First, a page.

This year, for the first time in four years, I will not be returning to Greece. Instead, I went to Nick’s Place Express. Kenmore is certainly no substitute for the azure waters of Nafplio or the winding, mysterious streets of Athens. But the dishes Nick Ananiadis presents on his plates? Pretty darn close.
The cozy storefront is set back from the road and is blink-and-you’ll-miss-it small. It features only a handful of seats and counter stools, with the flat top in full display. Those who have visited Nick’s Place on Amherst Street will recognize much of the menu, including homemade bread, Nick’s Omelette with hot dogs and Texas sauce ($8), and the almighty skillet breakfast ($9, half-portion for $7). That said, the Express differentiates itself in a number of ways.
First, check the specials before you order. On the week we visited, crab cakes with a sriracha tartar sauce and cider vinegar slaw, chicken and waffles Benedict, as well as apple cinnamon walnut french toast all graced the menu. The kitchen also promises to make entrees vegetarian or vegan upon request, for those with special dietary needs.
Where the chef really struts his stuff on the Greek side. Ananiadis makes his own gyro meat, available in a souvlaki, gyro, wrap or Mama’s Omelette ($8). The chef slow roasts Greek spice-marinated pork, then fries it on the grill for extra crispiness.
He can prepare gyros both the traditional Greek way – with ketchup and mustard, feta cheese, onions, tomatoes and tzatziki topped with fries, or on a bed of lettuce with tomato, feta, onions and tzatziki ($10).
That meat really differentiates Nick’s from the wealth of other Greek diners in town. One of our party said it “tasted like real meat,” with crispy edges, slight spice and a meaty chew that can’t be imitated.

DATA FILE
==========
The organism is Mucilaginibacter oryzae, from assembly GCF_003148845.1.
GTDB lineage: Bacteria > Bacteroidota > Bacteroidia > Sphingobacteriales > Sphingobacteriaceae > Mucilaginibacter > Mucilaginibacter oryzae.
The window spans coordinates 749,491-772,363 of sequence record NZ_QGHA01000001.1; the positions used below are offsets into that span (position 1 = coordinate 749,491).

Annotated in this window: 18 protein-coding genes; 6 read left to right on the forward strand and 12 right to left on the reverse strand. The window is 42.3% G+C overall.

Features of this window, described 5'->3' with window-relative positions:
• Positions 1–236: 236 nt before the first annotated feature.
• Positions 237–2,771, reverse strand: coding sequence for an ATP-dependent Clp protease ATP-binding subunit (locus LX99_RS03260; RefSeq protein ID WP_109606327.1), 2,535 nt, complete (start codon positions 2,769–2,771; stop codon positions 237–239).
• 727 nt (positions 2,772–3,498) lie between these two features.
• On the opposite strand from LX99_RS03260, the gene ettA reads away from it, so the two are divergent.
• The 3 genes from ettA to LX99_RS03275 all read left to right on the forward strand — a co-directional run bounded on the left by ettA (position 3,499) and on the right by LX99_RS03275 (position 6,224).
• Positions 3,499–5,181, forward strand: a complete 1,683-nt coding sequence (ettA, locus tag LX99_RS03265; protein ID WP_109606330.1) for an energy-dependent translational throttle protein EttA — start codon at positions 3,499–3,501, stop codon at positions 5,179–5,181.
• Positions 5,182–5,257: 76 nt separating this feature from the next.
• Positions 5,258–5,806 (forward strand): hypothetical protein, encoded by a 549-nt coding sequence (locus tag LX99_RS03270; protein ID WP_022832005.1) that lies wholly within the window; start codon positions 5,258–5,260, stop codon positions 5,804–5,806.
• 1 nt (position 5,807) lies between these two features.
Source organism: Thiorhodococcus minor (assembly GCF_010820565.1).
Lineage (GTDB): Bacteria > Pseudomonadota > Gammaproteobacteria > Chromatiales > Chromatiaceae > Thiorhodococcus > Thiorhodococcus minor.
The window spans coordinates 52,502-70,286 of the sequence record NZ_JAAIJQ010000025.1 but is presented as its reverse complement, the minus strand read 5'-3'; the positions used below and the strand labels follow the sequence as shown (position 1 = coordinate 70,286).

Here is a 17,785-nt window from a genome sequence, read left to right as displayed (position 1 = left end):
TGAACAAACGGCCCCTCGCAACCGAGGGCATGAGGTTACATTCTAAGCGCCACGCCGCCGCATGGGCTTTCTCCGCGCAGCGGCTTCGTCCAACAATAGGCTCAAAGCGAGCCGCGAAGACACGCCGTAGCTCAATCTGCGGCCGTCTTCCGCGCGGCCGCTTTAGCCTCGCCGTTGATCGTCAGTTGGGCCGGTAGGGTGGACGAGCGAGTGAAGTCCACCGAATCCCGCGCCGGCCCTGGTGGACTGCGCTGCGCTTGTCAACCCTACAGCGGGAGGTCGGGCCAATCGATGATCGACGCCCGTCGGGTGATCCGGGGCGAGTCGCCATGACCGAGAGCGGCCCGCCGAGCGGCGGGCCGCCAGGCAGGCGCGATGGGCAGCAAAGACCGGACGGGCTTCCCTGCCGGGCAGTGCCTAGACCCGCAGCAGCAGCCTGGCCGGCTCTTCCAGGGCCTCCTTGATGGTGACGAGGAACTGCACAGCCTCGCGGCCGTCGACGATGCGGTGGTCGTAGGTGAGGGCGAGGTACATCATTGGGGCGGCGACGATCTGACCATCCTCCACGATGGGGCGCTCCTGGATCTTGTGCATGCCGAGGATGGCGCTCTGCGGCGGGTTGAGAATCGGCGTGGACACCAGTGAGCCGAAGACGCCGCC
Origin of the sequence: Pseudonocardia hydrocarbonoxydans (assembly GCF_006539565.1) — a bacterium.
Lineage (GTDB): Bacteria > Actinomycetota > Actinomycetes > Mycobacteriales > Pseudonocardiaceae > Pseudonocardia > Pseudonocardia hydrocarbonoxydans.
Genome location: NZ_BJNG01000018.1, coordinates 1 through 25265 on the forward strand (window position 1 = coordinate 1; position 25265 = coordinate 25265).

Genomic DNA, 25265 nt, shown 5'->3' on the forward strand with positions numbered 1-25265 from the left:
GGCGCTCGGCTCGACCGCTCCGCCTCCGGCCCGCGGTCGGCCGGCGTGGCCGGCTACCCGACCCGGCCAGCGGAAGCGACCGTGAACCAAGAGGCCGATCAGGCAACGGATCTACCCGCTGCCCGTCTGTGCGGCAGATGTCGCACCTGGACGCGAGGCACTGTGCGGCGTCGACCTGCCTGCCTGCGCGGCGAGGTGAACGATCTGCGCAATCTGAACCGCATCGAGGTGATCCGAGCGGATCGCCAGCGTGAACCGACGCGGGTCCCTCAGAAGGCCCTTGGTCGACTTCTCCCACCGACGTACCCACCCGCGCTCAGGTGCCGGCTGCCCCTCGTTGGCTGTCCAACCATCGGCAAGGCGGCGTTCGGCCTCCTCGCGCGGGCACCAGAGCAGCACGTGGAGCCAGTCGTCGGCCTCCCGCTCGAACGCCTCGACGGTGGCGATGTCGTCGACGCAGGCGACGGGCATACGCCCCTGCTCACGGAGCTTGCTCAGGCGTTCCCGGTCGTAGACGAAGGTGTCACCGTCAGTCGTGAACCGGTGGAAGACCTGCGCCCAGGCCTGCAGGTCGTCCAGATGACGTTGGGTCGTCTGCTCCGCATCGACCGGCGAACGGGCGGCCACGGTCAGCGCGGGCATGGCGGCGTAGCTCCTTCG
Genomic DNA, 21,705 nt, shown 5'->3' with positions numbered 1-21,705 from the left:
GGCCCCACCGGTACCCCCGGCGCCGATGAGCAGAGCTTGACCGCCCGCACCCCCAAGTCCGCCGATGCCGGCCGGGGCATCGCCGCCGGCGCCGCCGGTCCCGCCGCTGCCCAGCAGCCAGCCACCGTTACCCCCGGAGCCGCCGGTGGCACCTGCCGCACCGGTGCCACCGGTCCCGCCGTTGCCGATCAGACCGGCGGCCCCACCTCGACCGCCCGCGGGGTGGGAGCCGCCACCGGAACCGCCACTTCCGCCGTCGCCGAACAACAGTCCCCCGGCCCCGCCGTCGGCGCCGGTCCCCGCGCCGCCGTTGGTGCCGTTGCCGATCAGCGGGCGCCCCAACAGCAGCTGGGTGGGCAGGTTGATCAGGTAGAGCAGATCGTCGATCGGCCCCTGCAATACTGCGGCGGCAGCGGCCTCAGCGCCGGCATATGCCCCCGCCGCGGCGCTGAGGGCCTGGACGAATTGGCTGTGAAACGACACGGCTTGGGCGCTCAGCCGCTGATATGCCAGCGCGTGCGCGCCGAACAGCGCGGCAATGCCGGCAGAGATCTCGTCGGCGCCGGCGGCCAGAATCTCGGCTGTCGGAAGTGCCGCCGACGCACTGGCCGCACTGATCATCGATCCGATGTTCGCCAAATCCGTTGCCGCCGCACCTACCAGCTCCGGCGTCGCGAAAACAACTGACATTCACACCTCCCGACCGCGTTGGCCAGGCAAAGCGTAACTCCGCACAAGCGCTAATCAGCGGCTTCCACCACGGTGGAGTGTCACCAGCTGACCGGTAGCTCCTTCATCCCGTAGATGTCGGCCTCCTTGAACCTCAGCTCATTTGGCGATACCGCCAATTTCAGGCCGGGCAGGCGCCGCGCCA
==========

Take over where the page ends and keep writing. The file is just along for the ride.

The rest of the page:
Nick’s spanakopita ($9) also features fresh phyllo dough, which gives the classic spinach pie a shattering crunch to offset creamy spinach and feta. Some spanakopita tastes like uncooked dough with a little salt, but Ananiadis’ marries slightly sour spinach, creamy feta and crunchy phyllo for a satisfying pie.
In Greece, I love spanakopita for breakfast, on the go, or as a between-meals snack, but adding a side of Greek salad to Nick’s version made it a filling lunch option.
Now, about that Greek salad. while a salad of that name does exist on the menu ($6 for a large), I recommend spending the extra buck for the Greek Village Salad or Hortiatiki. This blend of cucumbers, tomatoes, green peppers, olives, onions and pepperoncini, topped with crumbled feta and olive oil, presents a more authentic taste of the homeland than the lettuce-heavy salad we’re used to here.
While I missed the block feta they use in the Old Country, Nick’s uses a healthy pile of cheese to augment the crisp, fresh veggies as well as pit-in Kalamata olives. For those, there’s really no substitution.
Try the specials menu for a taste of something different at Nick’s Place Express. If, however, you crave authenticity, these three can’t be beat.
Nick’s Place Express
2466 Elmwood Ave., Kenmore (877-0088)
Hours: 8 a.m. to 3 p.m. Tuesday through Saturday and 9 a.m.-2 p.m. Sunday.
Price range: soups, salads and sandwiches, $4-$10; breakfast $5-$9
Parking: Street and lot
Gluten-free options: Most items can be made gluten-free.